The tropical storm season is here. As I pen this article in early July, five storms with tropical characteristics have already developed in the Atlantic basin. The first one developed in mid-May, even before the official start of Hurricane season, which was June 1.
The National Oceanic and Atmospheric Administration (NOAA) predicts a 60 percent chance of an above normal Atlantic hurricane season. Hurricane season runs until November 30. With the tropical activity to date coupled with the COVID-19 pandemic, this may turn into a longer summer and fall than we would like.
Even though we are located off the coast by a couple hundred miles, our region is highly suspectable to tropical events. A storm that many remember as the reigning high bar for tropical events in our area was Hurricane Fran. Hurricane Fran hit in September 1996, and knocked out power to 83 percent of our members, with power restoration efforts lasting for more than a week.
Jumping to more recent memory, who could forget 2018? In mid-September, Tropical Storm Florence caused significant damage to the Randolph EMC system, with days of heavy rain and gusty winds. With Florence’s deluge, 46 percent of our members were out of power, some multiple times. Florence also caused extensive flooding due to the record rainfall associated with the storm.
Then, once we had caught our breath, Tropical Storm Michael paid us a visit in early October. Unlike Florence, who was like the relative that would never leave, Michael was a fast mover. The remnants of the eye of Tropical Storm Michael passed over the center of our service area. All was good up until that point, with only a few scattered outages.
But a high wind band was trailing the center of the storm and it caused more damage to our electrical system than Florence’s multi-day winds. With Michael, 52 percent of members were without power.
Why am I reminding you of these past events? There’s a strong probability that we will be dealing with a tropical storm or hurricane again this year. And I want you to be prepared.
When a major storm event hits, it takes extensive planning and a strong response to restore power in a safe and efficient manner. We can’t just flip a switch and the system repair itself. Randolph EMC maintains a detailed storm response plan that is activated when a major weather event is predicted to impact our system. It takes a concerted effort from a dedicated and experienced team to clear trees, repair lines, provide materials and supplies, coordinate crew locations, take calls and keep crews fed.
For the COVID-19 pandemic, Randolph EMC is considered critical infrastructure. You expect us to respond to an outage at a moment’s notice. I have informed you in previous articles about our efforts to protect the REMC workforce from COVID-19. Including contractors, we normally have around 150 personnel working on any given day to serve your needs.
When a major storm event hits, it takes extensive planning and a strong response to restore power in a safe and efficient manner.
During a major storm event, outside line personnel are brought in to assist our own crews, which results in a quicker power restoration effort. Until the virus subsides, we will implement additional protective measures to restrict contact and limit the potential spread among hundreds of additional line personnel on our system. Even something as simple as providing meals for our crews during storms will have to change. It’s no longer safe for storm personnel to sit elbow to elbow as they take a moment to recharge and receive safety and progress briefings.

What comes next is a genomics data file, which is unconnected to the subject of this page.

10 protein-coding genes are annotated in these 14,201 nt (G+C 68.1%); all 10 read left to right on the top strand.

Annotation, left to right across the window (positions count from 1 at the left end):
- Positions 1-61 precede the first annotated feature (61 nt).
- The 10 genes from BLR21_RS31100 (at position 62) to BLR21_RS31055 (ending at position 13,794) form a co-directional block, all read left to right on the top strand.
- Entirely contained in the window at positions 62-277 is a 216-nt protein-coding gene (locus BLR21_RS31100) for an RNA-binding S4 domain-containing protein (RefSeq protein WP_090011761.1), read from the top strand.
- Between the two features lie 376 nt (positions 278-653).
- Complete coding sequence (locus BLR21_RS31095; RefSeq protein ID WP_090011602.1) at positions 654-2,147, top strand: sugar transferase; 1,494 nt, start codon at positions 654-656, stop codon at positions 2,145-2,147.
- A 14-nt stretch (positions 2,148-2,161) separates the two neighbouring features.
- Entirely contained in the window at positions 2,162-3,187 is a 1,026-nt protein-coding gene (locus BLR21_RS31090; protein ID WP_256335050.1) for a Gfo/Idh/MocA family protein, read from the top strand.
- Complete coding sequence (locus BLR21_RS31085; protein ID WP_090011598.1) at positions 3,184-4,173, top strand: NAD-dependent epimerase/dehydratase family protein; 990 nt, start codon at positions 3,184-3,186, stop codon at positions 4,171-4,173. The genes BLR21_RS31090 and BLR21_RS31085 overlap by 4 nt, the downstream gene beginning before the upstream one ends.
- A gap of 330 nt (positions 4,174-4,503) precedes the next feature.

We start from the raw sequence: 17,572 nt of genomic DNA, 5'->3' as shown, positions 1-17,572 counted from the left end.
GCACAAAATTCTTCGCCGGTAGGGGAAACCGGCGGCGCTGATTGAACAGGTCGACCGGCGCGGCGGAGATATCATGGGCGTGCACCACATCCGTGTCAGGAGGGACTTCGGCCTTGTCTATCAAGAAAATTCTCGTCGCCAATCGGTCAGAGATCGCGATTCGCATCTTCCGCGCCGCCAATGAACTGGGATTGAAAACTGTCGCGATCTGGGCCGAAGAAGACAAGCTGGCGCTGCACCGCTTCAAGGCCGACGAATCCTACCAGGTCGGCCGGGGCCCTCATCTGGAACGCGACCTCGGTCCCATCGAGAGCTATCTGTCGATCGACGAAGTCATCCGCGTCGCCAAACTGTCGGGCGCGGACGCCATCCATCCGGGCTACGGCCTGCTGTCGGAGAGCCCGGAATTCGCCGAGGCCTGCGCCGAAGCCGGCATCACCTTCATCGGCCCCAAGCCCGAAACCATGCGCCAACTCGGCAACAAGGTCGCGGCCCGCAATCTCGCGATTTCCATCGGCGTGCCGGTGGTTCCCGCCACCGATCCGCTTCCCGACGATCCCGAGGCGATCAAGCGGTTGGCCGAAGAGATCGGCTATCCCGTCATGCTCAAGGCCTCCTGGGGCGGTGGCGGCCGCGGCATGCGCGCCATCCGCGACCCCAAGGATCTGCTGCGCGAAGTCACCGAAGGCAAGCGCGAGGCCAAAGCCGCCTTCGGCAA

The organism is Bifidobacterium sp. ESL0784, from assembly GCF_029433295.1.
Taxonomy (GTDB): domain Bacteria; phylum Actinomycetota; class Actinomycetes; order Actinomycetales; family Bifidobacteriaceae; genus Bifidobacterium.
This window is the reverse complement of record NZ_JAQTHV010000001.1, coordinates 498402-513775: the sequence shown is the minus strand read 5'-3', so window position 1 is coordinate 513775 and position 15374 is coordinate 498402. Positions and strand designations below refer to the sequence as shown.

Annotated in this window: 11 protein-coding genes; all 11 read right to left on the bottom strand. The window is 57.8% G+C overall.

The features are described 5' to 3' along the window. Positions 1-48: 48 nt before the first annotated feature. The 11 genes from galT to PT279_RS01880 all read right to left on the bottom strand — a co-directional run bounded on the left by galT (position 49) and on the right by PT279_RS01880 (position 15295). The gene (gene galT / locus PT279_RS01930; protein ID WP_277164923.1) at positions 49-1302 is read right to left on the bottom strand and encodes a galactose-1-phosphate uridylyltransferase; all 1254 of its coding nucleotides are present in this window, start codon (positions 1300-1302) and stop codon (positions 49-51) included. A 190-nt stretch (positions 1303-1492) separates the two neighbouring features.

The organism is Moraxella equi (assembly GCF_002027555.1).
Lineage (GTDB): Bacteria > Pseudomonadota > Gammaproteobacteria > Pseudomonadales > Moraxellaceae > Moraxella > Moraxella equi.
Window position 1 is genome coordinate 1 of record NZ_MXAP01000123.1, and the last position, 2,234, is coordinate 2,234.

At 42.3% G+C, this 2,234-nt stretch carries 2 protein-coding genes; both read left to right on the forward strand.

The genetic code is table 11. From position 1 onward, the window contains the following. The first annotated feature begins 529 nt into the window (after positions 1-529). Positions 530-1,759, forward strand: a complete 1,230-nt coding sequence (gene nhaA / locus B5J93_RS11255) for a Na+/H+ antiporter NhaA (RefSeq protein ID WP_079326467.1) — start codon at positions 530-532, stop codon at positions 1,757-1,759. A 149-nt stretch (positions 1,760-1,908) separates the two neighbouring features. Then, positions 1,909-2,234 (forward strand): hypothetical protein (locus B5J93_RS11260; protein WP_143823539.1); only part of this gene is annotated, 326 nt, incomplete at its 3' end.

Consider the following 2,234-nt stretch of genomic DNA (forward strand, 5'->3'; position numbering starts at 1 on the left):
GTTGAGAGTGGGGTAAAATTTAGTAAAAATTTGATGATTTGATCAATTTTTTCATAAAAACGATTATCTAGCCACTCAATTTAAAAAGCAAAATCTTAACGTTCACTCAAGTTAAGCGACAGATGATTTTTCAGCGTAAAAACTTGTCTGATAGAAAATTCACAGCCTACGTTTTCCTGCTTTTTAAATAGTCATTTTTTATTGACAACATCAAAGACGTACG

I can assure you we are taking very proactive steps to keep our workforce safe during this pandemic because of our desire to serve you with exceptional service—on those routine days and when a major weather event hits our system.
Major storms can result in being out of power for multiple days, so I’m asking you to take the necessary steps now to assist us in being prepared before a storm hits. Here are a few tips:
- Create a family disaster supply kit with non-perishable food, water, a battery-operated radio, flashlights, a first aid kit, a non‑electric can opener, medicines and cash. Don’t forget to think about how COVID-19 may affect the items in your kit. You might want to add face coverings and hand sanitizer to the list.
- Make sure portable, rechargeable cell phone power banks are charged and accessible.
- Update your Randolph EMC account with your family’s cell phone numbers and enroll in our SPOTT Alerts outage texting program. Store 1-877-736-2633, our outage reporting number, in cell phones to call or text if needed.
Follow local government, emergency management agencies and Randolph EMC on social media to stay up to date with information before, during, and after a disaster. REMC’s mobile app has links to our social sites and outage map and you’ll automatically receive texts from us if your mobile number is listed in your account.
Please don’t wait until disaster strikes to react.
I urge you to take the necessary precautions and make preparations now for extensive power outages.
Cooperatively Yours in Safety,
Dale F. Lambert
Chief Executive Officer
Did you know?
Having your current phone numbers and email address listed in your account information is extremely important. You might not realize that the information we have on file for you is listed on your bill. Next time yours comes in the mail, take a moment to verify that the number we have on file is correct. If not, update your info on the Online Member Service Portal or call your local office to be sure you’re receiving notifications that may concern your bill, planned outages or power restoration status.